The City of Cape Town has proposed a new set of by-laws which includes possible jail time for heavy water users as the Western Cape province approaches ‘day zero’ – the day where the city runs out of water.
The average level for dams across the Western Cape for the week starting 11 December is 32% (2016: 52%), the provincial government said in a statement this week.
The City urged members of the public to comment on the draft Water Amendment By-law which included the following key proposals:
- Reducing the demand on the municipal water supply by expanding the regulations on alternative water use and efficient plumbing fittings
- Enhancing enforcement of the by-law in relation to plumbers within the metro
- Strengthening the requirements for sub-metering on properties that have multiple accommodation units
“A person who fails to comply with water restrictions … is guilty of an offence and is liable to a fine or upon conviction to a period of imprisonment not exceeding six months‚” the draft said.
It proposed that the council would gain the power to insist that a sub-meter or pre-paid meter (or volume controlling device) be installed at the cost of the owner “to each section, business or dwelling unit on any premises for use in determining the quantity of water”.
Home owners would also need to inform the council upon replacing a geyser or heat pump or solar device, while properties up for sale would need a compliance certificate from a registered plumber to ensure that all water installations are in-line with the new by-law.
Moreover, any resident wishing to use non-municipal water for home use would need written permission from the council. And where borehole water is used for irrigation it will have to be used sparingly‚ efficiently and “in line with the watering times of the water by-laws”.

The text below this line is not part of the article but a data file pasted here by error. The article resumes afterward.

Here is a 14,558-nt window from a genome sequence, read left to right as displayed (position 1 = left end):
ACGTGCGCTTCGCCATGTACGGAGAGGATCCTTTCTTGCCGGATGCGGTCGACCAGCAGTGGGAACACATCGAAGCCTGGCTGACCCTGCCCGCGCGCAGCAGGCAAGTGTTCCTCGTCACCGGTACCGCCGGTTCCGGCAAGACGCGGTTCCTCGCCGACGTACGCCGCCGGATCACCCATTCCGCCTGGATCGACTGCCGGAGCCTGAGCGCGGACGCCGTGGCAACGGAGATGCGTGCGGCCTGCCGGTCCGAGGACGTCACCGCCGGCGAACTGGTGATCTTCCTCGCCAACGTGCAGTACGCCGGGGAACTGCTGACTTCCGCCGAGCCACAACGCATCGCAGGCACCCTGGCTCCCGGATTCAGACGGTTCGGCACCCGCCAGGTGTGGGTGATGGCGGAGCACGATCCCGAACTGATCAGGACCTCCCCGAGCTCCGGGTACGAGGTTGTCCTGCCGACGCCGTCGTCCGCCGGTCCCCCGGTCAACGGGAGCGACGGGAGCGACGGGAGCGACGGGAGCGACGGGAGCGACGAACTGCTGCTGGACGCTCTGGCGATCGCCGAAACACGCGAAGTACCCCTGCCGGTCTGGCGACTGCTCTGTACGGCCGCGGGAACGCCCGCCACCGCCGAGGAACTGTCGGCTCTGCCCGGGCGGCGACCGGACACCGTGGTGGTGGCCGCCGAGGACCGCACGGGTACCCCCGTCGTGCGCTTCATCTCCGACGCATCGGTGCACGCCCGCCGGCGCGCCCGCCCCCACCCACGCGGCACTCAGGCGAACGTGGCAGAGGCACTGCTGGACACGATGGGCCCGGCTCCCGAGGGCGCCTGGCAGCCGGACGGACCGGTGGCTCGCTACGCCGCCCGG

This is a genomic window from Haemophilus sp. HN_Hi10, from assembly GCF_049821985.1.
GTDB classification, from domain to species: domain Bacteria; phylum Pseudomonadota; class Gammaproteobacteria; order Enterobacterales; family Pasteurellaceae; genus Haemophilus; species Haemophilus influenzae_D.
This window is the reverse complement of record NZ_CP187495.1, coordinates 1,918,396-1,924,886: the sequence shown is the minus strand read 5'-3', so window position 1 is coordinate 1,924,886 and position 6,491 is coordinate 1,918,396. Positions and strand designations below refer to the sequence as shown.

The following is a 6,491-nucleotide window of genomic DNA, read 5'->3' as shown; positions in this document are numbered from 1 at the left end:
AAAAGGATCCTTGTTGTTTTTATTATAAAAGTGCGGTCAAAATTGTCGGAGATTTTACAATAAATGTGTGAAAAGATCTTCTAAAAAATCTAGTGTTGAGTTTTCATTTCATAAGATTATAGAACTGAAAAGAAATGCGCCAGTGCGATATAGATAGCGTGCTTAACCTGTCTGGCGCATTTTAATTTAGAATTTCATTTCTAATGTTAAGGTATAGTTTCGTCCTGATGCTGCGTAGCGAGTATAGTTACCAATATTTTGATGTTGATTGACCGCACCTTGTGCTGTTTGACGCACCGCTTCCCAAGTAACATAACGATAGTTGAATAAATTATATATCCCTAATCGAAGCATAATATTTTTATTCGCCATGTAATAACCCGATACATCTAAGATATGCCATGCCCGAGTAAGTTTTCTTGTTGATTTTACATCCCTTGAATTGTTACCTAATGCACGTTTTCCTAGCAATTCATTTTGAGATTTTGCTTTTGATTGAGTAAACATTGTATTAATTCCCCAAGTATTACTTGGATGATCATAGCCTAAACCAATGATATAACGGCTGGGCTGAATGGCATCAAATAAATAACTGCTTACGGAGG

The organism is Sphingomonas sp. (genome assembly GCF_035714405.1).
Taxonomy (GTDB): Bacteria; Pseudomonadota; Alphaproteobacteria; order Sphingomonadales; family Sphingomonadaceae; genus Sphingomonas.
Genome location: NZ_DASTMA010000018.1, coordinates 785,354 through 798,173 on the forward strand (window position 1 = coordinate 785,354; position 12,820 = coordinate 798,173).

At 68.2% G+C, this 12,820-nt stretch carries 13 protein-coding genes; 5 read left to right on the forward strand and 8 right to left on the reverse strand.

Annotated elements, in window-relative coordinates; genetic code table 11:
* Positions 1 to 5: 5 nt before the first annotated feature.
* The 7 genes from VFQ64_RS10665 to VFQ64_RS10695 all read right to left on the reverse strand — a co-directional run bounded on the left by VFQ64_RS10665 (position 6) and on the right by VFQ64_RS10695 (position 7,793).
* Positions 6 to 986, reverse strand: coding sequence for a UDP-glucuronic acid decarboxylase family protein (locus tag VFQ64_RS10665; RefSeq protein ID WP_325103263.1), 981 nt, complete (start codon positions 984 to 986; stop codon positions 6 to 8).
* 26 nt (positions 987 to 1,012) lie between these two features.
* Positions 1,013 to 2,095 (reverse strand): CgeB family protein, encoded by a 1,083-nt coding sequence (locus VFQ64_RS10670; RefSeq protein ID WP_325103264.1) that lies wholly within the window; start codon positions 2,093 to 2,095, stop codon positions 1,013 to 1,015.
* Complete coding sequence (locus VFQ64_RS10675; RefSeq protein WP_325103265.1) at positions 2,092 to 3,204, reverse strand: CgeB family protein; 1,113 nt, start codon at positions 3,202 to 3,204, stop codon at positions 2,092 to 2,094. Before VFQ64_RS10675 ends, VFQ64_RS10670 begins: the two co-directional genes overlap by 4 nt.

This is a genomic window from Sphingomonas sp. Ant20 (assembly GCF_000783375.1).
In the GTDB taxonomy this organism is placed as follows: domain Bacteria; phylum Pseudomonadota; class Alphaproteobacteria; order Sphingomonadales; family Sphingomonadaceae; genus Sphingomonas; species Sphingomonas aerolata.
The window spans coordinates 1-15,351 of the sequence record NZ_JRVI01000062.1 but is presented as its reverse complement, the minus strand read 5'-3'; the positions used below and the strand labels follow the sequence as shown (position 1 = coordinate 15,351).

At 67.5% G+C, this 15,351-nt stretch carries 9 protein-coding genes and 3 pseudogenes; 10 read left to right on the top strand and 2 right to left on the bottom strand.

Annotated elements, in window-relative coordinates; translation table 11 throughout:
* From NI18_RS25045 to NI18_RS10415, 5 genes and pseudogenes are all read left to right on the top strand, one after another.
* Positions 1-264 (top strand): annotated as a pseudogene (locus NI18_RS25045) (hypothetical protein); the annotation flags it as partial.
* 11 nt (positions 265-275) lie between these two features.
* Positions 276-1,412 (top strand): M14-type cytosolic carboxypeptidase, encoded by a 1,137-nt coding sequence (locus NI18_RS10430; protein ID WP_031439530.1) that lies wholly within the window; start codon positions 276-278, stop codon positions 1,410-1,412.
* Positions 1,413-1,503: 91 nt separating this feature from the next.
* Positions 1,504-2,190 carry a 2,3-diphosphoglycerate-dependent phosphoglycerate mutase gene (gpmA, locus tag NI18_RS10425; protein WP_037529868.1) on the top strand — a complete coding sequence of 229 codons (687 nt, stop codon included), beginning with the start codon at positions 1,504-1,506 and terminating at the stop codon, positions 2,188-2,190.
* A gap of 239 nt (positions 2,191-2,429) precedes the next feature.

Cape Town’s ‘day zero’ has moved forward by two days after water consumption increased to “dangerous levels” from an average of 611 million litres per day last week, to 628 million litres this week, Mayor Patricia de Lille said on Tuesday.
“This means that many people have relaxed their water-saving efforts or, worse still, are ignoring the restriction measures. This puts us at risk of reaching Day Zero much sooner,” she warned in a statement.
The City of Cape Town’s water dashboard showed that according to the latest consumption levels, only 37% of residents use less than 87 litres per person per day. This was a decrease from 40% of residents last week, De Lille said.
“In terms of the City’s progress with our first-phase seven augmentation projects, these are at 50% completion. These factors have moved Day Zero forward to May 18, 2018.”
Consumption levels are alarmingly high at the start of a long dry summer, she said.
“Day zero will come sooner if we do not have everyone on board using 87 litres or less per day. Day zero will come when we reach 13.5% dam levels and the City will turn off most taps. At this stage residents will have to collect water daily from around 200 collection sites across the city.
“The City has committed to doing everything it can to bring additional water online, but we can only beat this drought if residents keep saving. Even when new projects start yielding additional water, residents must not let up on saving water as it will take a few years for us to recover from the drought.”
Cape Town forms part of the Western Cape water supply scheme and accounts for about 64% of its water usage. The balance is used by agriculture and other municipalities in the Western Cape, De Lille explained.
“Furthermore, evaporation contributes approximately 15% of water use during the summer months. Dam levels are impacted by a number of factors such as runoff from rainfall, transfers from other catchments, agricultural releases and evaporation.
“At this time of year, the heat increases the evaporation rate so intensified water savings are a must. We appeal to residents to please step up their water-saving efforts as we can only get through this together. The city will also continue its roll-out of water management devices to restrict households who are still using excessive amounts of water.”
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